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Its not easy being green--Dr. Papandriopoulos has come up with technology which promises to revolutionize the internet.  (Source: The Sydney Morning Herald)
Australian researcher develops tech to raise internet speed x100, which should hit the market in 2 to 3 years.

It’s not easy being a young super-genius who just developed an algorithm to reduce interference in ADSL lines, potentially raising broadband connection speeds by a hundredfold. It’s not so easy, being internationally acclaimed and having fame and fortune knocking on your door.

Okay, so maybe life is going pretty good for 29-year-old University of Melbourne research fellow Dr. John Papandriopoulos -- but it’s not like he didn't earn it.

Dr. Papandriopoulos's PhD thesis is comprised with methods and techniques to use mathematic algorithms to reduce interference in DSL lines. This research is grabbing international attention due to the promise it holds; ADSL connections implementing the algorithm can go from approximately 1-10 Mbps to a blazing 100 Mbps or above.

Such an increase would revolutionize the internet industry worldwide. Dr. Papandriopoulos has two patents pending on his research, which will likely bring him some future wealth.

Further, he has been lured to move from his native Australia to Silicon Valley by Stanford University engineering professor John Cioffi, the "father of DSL" who helped develop the chips in the first DSL modems.

Professor Cioffi reviewed Dr Papandriopoulos's PhD thesis and was so impressed that he called up the young super-genius and offered him a job at his start-up company, ASSIA. Dr. Papandriopoulos accepted and is now on his way to fame and fortune abroad.

His Australian alma mater has not forgotten about Dr. Papandriopoulos either. University of Melbourne gave him the Chancellor's Prize for Excellence, a prestigious award. It’s no secret why the University of Melbourne is so happy; Dr. Papandriopoulos is assigning the University of Melbourne his patents, however; he will still likely make big royalties from the licensing agreement he reaches with the university. The university is eagerly looking into commercializing Dr. Papandriopoulos's technologies. They are in talks with multiple vendors of DSL equipment and modems.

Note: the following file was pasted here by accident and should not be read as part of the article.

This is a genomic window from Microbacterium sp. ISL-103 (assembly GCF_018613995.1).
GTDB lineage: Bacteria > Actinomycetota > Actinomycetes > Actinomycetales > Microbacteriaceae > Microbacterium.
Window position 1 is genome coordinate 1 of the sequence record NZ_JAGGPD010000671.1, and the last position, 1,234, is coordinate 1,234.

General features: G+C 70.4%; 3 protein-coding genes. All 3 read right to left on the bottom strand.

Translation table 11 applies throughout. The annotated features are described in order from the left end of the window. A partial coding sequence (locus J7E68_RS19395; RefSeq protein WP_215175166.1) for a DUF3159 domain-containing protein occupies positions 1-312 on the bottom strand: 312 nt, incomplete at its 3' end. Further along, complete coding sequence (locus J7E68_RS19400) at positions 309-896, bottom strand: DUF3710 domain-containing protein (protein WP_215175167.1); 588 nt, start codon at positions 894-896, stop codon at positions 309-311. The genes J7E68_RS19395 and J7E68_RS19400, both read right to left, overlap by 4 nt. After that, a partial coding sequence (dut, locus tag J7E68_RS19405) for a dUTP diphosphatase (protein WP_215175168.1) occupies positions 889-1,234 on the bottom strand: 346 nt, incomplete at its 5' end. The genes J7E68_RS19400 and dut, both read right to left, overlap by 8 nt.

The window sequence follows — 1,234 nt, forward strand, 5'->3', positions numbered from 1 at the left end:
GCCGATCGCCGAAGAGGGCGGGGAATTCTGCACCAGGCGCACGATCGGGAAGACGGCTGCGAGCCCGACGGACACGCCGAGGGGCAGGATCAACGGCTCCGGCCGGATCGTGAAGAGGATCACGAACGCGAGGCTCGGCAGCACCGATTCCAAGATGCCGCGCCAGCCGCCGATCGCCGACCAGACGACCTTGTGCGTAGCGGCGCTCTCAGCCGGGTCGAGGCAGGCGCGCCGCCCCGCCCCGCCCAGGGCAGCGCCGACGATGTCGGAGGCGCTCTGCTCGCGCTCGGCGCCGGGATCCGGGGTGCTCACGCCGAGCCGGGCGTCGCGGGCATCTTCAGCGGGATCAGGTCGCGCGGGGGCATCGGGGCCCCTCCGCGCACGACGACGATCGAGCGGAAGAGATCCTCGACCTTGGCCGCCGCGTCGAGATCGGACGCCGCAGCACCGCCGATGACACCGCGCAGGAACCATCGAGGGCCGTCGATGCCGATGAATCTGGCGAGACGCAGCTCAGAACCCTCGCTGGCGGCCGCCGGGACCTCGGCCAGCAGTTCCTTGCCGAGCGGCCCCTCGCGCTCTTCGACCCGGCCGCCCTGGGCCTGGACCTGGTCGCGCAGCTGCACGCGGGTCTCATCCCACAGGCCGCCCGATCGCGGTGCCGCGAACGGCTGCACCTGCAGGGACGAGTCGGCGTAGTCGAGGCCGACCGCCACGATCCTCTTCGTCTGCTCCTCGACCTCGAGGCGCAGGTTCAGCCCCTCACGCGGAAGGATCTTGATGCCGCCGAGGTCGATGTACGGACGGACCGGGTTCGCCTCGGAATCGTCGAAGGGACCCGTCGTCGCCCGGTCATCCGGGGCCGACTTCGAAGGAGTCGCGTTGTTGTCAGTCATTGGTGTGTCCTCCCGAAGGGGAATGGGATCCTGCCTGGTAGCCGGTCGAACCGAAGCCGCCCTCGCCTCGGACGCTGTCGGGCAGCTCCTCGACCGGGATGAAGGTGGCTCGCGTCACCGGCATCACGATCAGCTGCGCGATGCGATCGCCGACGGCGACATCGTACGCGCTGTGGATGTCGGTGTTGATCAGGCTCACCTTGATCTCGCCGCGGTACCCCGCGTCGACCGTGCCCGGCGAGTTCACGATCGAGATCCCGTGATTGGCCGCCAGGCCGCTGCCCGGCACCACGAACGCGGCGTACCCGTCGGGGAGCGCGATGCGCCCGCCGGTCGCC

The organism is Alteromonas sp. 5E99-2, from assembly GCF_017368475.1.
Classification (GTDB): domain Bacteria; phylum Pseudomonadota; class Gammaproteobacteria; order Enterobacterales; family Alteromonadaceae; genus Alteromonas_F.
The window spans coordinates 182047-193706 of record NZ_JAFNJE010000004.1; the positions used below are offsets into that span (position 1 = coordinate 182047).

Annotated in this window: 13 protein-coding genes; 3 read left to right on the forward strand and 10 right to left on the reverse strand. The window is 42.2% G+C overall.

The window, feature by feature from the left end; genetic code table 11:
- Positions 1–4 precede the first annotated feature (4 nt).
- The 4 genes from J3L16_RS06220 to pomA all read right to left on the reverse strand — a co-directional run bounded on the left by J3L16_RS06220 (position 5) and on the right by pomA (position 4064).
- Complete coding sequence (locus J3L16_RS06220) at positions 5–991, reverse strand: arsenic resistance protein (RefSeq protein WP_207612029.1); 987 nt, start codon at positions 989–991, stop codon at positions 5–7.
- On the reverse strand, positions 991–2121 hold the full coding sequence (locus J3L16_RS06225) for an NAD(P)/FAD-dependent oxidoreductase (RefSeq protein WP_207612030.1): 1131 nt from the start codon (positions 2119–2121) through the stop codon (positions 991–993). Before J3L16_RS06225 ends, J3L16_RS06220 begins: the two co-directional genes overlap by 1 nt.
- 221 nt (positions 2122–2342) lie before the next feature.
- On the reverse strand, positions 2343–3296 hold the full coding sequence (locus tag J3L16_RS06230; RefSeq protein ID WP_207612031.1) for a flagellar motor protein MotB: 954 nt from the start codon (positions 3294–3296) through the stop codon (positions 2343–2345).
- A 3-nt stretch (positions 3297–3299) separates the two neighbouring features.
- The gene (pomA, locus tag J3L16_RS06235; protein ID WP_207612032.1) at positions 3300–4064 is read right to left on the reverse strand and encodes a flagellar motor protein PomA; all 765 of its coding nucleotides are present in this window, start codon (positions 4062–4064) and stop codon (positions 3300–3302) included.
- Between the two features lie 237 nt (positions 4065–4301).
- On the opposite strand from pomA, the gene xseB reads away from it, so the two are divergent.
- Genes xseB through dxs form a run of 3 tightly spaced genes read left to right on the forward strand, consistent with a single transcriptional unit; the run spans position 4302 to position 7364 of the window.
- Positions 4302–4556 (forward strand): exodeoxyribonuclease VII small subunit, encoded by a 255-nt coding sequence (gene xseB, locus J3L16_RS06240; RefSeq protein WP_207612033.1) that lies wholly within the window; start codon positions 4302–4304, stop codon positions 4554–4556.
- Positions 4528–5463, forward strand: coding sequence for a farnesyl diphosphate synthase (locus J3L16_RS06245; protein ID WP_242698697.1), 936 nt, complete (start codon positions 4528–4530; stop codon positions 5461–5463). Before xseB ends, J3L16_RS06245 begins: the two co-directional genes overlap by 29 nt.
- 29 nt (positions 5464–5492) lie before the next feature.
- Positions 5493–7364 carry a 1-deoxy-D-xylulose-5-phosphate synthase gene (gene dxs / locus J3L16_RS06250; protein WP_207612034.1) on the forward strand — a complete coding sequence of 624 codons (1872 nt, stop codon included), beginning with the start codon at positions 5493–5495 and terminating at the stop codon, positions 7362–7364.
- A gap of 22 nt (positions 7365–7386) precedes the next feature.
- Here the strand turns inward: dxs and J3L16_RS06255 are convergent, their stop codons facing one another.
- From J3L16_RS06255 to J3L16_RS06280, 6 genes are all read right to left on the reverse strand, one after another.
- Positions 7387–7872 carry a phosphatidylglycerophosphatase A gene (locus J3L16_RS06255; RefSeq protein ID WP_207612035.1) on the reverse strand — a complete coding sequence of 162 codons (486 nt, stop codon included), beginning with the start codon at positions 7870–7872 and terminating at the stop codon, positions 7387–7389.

Dr. Papandriopoulos's technology revolves around the interference and cross-talk that occurs between the cable wires of high-speed ADSL (Asymmetric DSL) wires. This significant cross talk and the resulting interference forces providers to settle for lower speeds.

"That is not an issue for voice calls these days but it becomes a problem when you're trying to wring more bandwidth out of these existing copper telephone wires [which power ADSL broadband connections],” explains Dr. Papandriopoulos. “This cross-talk in current day DSL networks effectively produces noise onto other lines, and this noise reduces the speed of your connection."

He says that his technology is better that competitive solutions as it is more practical and easier to implement. He sees it coming to the market with 2 to 3 years.

Meanwhile, Professor Cioffi and Silicon Valley can't wait to put the Aussie to work in only two weeks, developing more brilliant solutions. With a mind like his, perhaps the sad state of broadband in the U.S. and abroad can be overcome, and be replaced with ultra-fast and efficient high-speed connections.



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RE: way to go
By scrapsma54 on 11/8/2007 12:37:51 PM , Rating: 1
Airecomm is faster the FIOS. It's just expensive. It can go up to 60Mbps. Airecomm uses a satellite to transfer data. It has the same fidelity as XM and Sirus so it is certainly fast.


RE: way to go
By Etsp on 11/8/2007 1:12:51 PM , Rating: 2
If they use Geosynchronous satellites then the latencies are also at minimum 1/2 of a second, are probably dependent on weather, and possibly require costly fees to re-align in case of extreme weather conditions causing the antenna to move.


RE: way to go
By lumbergeek on 11/8/2007 1:26:14 PM , Rating: 2
Exactly. And it's not faster than FIOS. FIOS is deliberately limited by the ISP, it could easily do 10GB/s, it doesn't for commercial reasons not technical ones.


RE: way to go
By trisct on 11/8/2007 4:28:10 PM , Rating: 2
Not only that, but because of the way most TCP connections work the latency works against available bandwidth too. Unless the satellite company dedicates special hardware to correcting the situation for EACH customer, TCP-IP only allows 3 packets in-flight at the same time. With high latency that limits a socket connection over satellite you can only get about 200K per second, maximum, regardless of the channel size.


RE: way to go
By Etsp on 11/8/2007 10:28:56 PM , Rating: 2
Many satellite connections "cheat" by somehow pre-acknowledging packets. I'm not exactly sure how it works, it's just what I've been told. I work in a satellite internet company and I often see download speeds in excess of 1mb, so at least my particular company seems to have gotten around that limitation.


RE: way to go
By winterspan on 11/9/2007 3:09:09 AM , Rating: 2
Um... yeah he said 200K as in kilobytes = 1.6 Mbps. That's more than the highest speed I ever saw when I was using DirecPC/Hughes. And as he and others said, the latency is ABSOLUTELY MISERABLE. My average ping times were around 850ms-1000ms... totally rotten. It was unique back in the mid 90's when 400kbps down blew away a 56k modem. (the older systems were only 1-way.. had to use a dialup for the uplink)
When they went two way the uploads went to 150-300kbps but the latency was even worse. All in all, a pretty bad experience once cable and DSL service started rolling out in the late 90's and early 2000's. I wouldn't recommend it to ANYONE.


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